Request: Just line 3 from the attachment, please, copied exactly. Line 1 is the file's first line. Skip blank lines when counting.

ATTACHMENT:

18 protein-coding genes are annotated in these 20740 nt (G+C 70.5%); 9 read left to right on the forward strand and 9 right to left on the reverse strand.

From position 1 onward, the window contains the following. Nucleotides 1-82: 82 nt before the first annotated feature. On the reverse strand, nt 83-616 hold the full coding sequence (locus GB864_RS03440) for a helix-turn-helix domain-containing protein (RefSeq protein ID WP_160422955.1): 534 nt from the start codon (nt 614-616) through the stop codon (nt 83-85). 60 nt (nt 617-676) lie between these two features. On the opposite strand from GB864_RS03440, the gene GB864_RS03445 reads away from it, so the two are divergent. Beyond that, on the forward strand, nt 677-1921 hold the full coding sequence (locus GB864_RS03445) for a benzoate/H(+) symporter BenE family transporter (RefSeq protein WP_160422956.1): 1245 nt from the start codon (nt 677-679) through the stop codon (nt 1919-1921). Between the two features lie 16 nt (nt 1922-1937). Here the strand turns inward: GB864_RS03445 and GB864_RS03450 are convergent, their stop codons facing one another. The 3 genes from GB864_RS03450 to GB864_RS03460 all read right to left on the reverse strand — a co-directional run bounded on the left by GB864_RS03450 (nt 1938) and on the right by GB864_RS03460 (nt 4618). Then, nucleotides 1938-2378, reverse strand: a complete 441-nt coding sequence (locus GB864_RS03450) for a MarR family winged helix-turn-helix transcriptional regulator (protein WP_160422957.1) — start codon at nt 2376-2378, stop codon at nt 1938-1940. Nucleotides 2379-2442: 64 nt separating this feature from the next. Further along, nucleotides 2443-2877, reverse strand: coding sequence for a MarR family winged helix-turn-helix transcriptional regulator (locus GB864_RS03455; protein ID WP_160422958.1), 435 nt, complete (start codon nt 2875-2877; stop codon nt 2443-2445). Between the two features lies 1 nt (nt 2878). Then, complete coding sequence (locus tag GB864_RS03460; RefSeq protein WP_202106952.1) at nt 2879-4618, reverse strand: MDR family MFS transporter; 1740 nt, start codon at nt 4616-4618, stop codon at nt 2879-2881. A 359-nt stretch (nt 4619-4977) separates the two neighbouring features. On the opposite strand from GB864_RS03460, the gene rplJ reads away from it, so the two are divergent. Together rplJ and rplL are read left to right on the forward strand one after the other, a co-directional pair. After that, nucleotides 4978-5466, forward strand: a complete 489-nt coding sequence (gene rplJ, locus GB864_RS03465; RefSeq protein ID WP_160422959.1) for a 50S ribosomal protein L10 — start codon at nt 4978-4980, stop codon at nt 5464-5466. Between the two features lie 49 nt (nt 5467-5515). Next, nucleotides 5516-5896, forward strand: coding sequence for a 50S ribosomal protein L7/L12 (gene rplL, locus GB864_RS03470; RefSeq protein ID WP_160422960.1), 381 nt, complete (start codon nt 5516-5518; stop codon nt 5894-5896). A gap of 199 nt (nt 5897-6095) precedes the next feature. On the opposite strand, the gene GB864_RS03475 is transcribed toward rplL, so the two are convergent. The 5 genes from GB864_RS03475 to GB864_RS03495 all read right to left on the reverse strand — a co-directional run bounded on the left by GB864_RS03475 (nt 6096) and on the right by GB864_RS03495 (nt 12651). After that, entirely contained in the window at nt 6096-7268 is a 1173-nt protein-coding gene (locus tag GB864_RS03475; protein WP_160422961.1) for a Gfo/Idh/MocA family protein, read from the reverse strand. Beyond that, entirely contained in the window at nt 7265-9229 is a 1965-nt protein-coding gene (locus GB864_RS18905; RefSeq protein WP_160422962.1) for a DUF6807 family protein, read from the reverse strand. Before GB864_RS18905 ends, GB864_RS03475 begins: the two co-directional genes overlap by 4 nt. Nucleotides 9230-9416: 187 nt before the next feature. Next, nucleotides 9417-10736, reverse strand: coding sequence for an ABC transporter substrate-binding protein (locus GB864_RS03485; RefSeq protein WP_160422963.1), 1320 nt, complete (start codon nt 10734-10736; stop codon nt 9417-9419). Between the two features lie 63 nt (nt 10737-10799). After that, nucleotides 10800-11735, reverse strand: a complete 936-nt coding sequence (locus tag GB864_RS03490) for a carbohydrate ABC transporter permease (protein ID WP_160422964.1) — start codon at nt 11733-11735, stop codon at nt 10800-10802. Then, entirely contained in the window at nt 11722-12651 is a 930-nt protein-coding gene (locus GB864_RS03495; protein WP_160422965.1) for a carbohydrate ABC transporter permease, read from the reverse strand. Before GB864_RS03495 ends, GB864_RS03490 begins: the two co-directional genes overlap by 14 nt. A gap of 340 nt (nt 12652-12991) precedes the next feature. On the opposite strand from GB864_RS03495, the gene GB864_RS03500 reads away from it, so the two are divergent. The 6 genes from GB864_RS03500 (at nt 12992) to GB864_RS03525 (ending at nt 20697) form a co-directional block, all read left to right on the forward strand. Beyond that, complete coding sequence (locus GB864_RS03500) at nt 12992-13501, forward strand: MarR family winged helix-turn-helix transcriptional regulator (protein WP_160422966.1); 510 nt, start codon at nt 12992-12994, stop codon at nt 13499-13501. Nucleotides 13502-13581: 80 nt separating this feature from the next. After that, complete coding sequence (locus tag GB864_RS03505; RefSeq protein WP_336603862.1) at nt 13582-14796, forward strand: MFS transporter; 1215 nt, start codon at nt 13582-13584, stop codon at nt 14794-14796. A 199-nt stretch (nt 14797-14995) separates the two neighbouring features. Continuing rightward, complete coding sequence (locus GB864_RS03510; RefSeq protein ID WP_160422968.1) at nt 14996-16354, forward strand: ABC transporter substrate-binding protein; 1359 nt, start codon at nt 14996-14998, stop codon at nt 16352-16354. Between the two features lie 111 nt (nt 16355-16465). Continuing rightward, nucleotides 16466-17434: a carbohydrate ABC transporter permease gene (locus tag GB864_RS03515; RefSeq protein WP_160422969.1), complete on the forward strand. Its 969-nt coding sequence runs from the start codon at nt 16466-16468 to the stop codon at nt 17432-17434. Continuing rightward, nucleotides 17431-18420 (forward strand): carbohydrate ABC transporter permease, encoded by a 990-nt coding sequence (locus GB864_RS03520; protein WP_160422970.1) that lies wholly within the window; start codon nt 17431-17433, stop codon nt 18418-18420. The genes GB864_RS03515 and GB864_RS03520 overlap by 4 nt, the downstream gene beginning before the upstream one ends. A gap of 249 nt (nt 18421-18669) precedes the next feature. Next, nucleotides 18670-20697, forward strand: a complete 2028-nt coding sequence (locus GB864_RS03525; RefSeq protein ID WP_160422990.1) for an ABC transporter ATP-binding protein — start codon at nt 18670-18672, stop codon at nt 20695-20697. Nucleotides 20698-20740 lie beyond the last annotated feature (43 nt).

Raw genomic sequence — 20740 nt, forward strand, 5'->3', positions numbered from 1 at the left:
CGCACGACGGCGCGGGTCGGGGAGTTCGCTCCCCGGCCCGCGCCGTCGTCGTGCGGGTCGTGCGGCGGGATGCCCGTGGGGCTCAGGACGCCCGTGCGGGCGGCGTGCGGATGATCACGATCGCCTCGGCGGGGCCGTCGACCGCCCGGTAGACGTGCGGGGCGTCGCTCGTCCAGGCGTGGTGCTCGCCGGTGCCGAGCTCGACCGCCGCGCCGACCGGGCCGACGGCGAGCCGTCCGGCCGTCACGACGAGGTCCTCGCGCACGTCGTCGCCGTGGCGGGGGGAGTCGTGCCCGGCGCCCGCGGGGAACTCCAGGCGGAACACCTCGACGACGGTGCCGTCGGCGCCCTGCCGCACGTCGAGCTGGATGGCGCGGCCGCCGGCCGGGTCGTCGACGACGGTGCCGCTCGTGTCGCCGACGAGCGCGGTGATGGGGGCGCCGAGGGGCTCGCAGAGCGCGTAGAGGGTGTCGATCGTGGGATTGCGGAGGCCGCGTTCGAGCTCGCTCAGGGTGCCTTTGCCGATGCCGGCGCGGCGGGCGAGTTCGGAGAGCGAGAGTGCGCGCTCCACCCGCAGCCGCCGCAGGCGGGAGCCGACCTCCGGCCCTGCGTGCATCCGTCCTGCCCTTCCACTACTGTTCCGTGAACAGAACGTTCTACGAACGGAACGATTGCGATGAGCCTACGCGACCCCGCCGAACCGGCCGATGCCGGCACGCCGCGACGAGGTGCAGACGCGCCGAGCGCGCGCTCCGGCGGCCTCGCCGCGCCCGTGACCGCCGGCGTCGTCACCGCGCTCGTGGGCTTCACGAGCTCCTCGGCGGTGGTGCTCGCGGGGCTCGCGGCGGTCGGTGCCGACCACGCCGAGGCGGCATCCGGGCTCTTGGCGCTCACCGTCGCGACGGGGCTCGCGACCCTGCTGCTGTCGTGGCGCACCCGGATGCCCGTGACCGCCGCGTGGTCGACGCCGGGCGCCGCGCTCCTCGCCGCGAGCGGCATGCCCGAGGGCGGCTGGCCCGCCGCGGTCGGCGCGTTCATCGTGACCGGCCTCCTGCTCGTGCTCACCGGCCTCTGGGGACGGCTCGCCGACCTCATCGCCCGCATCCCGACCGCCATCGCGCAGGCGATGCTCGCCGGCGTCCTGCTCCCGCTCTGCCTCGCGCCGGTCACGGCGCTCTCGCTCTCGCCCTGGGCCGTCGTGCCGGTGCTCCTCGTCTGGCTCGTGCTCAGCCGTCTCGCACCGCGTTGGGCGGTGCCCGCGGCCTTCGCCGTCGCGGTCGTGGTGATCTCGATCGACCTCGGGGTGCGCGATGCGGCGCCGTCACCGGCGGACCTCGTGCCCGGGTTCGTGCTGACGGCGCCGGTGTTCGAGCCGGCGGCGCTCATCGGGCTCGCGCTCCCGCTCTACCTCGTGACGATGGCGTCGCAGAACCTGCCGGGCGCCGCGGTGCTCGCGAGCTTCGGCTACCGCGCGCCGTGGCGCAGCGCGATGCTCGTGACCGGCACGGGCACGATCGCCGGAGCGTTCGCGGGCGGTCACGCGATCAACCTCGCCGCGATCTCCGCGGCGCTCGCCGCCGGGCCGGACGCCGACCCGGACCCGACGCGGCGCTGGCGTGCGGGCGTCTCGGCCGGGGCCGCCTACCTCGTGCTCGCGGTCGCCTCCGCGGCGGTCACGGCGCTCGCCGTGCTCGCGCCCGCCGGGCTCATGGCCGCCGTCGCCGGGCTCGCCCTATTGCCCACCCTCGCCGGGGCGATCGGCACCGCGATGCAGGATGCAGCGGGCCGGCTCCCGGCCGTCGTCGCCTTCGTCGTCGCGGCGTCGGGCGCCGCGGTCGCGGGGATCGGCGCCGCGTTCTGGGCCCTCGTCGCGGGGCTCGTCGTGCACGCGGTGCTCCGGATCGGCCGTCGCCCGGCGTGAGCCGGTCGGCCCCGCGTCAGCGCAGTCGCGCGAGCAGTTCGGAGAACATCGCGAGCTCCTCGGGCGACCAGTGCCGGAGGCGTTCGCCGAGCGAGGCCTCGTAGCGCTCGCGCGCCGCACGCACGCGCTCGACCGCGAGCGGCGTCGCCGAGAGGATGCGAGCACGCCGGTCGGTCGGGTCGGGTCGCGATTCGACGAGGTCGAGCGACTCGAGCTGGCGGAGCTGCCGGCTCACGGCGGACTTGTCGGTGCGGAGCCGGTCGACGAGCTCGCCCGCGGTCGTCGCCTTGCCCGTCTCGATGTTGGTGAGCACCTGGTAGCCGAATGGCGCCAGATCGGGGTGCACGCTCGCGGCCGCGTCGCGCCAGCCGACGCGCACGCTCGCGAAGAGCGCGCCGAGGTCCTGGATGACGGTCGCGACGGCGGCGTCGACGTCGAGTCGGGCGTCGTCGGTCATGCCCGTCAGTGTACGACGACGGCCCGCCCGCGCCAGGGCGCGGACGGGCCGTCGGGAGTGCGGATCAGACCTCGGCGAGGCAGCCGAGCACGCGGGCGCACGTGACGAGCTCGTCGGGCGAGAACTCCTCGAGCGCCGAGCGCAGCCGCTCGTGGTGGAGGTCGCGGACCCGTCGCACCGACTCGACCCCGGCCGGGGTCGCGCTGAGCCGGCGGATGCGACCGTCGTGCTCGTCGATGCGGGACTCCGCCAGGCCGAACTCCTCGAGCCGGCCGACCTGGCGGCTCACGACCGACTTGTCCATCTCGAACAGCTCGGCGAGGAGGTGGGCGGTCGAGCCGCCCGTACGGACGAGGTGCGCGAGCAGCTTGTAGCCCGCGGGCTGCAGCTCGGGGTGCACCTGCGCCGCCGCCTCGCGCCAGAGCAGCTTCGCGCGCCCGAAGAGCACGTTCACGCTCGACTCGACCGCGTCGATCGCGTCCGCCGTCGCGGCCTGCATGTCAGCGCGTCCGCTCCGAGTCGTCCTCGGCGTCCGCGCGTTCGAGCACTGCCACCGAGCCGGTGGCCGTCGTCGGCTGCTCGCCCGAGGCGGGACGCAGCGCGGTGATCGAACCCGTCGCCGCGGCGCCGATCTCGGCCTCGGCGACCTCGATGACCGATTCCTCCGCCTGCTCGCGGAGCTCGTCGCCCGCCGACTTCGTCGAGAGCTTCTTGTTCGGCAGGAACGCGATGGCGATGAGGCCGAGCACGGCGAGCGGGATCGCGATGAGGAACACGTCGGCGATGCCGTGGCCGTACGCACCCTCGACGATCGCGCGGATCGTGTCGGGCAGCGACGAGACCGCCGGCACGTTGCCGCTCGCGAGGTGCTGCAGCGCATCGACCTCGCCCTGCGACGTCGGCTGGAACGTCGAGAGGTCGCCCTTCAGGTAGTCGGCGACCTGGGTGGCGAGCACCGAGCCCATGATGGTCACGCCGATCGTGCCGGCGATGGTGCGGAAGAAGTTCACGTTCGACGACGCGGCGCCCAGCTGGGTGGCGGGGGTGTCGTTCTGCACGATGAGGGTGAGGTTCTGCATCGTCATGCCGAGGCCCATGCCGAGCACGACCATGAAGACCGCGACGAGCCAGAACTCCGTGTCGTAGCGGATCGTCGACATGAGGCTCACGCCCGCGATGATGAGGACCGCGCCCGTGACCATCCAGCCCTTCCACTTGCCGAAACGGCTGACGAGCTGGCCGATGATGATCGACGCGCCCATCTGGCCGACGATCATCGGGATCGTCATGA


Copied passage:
Raw genomic sequence — 20740 nt, forward strand, 5'->3', positions numbered from 1 at the left: